We came across something remarkable at the Library of Congress this week. One of our researchers was there to look at some photos of Lessing Rosenwald, who donated a collection of rare books that has been one of the key components of the Library of Congress’s Rare Book and Special Collections division since his death in 1979. Born in 1891, Lessing was the first child of Julius and Augusta Rosenwald, and followed in his father’s footsteps in the 1930s as president of Sears Roebuck.
Lessing in July 1913 with Edith Goodkind, who he would marry in November of that year
Photo credit: Courtesy of Peter Ascoli
Descendants of the Rosenwalds talk about the divide between Lessing, Adele and Edith Rosenwald, who grew up in a close-knit middle class household, and Marion and William Rosenwald, who came of age after Julius Rosenwald had made his fortune at Sears. Unlike Lessing, Adele and Edith, Marion and William felt a certain distance from their parents as Julius and Augusta’s social and civic obligations began to take up more and more of their time.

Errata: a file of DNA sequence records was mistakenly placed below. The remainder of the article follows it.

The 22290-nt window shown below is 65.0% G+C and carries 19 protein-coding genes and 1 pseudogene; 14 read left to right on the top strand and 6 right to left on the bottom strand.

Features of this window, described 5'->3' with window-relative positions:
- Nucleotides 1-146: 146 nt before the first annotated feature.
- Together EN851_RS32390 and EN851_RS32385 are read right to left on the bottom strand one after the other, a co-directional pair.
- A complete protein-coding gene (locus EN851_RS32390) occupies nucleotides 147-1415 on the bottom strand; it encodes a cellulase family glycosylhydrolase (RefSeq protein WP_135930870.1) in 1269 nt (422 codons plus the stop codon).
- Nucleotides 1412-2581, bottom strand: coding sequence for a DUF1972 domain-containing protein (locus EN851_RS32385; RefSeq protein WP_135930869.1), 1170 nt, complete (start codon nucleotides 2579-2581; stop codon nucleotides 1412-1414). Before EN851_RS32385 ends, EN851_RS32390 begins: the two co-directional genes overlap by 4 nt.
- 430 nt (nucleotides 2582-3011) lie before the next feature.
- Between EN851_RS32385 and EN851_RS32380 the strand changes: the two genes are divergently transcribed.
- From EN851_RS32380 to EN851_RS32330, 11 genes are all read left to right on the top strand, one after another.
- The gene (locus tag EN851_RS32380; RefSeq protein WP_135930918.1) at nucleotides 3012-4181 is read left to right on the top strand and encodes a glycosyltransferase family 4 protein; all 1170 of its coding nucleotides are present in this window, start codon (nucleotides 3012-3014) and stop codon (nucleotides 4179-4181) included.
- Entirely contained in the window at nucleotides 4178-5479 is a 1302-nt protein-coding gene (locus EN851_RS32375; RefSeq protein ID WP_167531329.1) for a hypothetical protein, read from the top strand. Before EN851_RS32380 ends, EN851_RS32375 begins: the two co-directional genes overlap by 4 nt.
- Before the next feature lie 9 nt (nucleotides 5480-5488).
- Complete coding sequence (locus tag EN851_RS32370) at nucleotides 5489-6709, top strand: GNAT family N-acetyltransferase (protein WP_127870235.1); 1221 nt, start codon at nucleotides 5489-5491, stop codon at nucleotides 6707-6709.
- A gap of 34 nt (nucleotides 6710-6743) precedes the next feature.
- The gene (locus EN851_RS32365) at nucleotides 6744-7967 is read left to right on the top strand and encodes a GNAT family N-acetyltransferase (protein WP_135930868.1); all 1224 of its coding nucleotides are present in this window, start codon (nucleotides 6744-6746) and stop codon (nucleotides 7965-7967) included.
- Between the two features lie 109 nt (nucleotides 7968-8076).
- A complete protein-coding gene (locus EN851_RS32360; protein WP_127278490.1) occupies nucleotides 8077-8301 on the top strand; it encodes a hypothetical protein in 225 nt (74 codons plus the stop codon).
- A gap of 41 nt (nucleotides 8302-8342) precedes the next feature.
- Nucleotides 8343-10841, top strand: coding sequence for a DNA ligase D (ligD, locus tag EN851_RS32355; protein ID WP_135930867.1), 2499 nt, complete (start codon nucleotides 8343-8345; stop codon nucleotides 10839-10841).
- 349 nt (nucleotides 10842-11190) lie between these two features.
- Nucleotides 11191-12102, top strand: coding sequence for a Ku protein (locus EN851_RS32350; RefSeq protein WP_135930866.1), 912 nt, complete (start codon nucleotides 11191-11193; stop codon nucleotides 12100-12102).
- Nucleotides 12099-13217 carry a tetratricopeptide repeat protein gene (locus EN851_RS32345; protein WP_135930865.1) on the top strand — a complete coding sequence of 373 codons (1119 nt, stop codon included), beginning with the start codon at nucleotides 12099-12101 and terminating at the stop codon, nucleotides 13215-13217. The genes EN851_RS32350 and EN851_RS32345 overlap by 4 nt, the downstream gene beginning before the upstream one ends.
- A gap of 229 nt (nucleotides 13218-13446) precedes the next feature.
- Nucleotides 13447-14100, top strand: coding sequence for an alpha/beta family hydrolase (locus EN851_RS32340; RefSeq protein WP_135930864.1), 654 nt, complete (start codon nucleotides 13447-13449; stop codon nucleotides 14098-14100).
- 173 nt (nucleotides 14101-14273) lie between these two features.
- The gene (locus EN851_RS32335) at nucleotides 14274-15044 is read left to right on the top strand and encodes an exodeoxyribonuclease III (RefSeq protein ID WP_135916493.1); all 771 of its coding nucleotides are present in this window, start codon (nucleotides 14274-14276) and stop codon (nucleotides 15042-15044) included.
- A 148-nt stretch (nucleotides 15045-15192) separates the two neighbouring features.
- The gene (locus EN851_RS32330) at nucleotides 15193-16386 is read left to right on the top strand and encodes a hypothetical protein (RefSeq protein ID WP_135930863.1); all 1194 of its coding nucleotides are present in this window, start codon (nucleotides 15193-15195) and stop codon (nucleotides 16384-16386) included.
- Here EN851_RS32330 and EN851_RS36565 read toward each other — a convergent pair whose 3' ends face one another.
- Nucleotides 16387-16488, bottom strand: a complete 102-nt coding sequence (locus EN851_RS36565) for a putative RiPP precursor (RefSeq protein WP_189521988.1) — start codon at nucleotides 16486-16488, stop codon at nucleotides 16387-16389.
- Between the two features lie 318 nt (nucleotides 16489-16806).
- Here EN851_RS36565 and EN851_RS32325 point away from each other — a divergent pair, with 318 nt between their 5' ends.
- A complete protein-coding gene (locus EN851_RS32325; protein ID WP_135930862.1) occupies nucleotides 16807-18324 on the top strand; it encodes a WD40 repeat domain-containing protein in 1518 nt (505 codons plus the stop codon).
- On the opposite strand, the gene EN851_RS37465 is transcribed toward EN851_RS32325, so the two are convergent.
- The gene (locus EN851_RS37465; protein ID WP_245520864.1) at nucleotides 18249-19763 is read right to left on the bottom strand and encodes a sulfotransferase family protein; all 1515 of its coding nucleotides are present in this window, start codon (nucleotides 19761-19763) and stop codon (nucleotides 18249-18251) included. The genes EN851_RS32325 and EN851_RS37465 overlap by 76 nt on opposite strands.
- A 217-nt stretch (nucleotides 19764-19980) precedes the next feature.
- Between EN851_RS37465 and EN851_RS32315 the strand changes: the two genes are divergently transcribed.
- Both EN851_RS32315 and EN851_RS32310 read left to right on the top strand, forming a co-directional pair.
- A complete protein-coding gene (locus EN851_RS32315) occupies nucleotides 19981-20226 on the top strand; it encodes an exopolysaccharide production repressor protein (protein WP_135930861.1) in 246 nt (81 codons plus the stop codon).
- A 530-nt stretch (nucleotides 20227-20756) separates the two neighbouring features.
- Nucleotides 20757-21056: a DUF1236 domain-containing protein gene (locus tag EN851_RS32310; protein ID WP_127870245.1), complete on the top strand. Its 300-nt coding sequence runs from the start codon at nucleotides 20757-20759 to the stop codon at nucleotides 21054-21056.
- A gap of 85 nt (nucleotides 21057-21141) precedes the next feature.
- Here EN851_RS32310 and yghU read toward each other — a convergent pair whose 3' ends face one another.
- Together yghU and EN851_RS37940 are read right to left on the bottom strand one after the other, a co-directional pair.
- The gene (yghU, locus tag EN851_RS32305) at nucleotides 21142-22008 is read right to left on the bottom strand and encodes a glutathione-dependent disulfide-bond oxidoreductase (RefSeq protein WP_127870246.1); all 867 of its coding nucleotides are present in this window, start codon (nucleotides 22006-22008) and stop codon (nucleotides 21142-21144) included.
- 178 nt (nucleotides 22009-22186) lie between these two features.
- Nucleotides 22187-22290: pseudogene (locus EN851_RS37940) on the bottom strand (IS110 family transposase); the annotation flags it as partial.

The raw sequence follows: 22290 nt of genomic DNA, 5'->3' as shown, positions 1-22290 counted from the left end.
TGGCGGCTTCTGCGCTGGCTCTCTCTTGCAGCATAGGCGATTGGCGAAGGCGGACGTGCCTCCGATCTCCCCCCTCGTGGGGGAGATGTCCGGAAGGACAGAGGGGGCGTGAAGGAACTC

Julius Rosenwald with his son Lessing, circa 1895
Photo credit: The estate of Nancy Salazar
Staff at the Library of Congress recently came across Lessing Rosenwald’s “baby book,” a beautiful volume that contains pictures of Lessing as a baby with his two sisters and mother, handwritten notes by his parents about his weight, when he started crawling, and even a lock of his hair from his first haircut. This amazing album sheds some light on the loving family circle Lessing grew up in and it’s a great complement to his legacy, the Rosenwald Room at the Library of Congress and the remarkable collection he so generously donated to the institution.
Augusta Rosenwald with her first three children, Edith, Adele and Lessing
Photo credit: Library of Congress, Rare Book and Special Collections Division, Lessing J. Rosenwald Collection archive
Thanks to the staff at the Library of Congress for making this great collection available to all!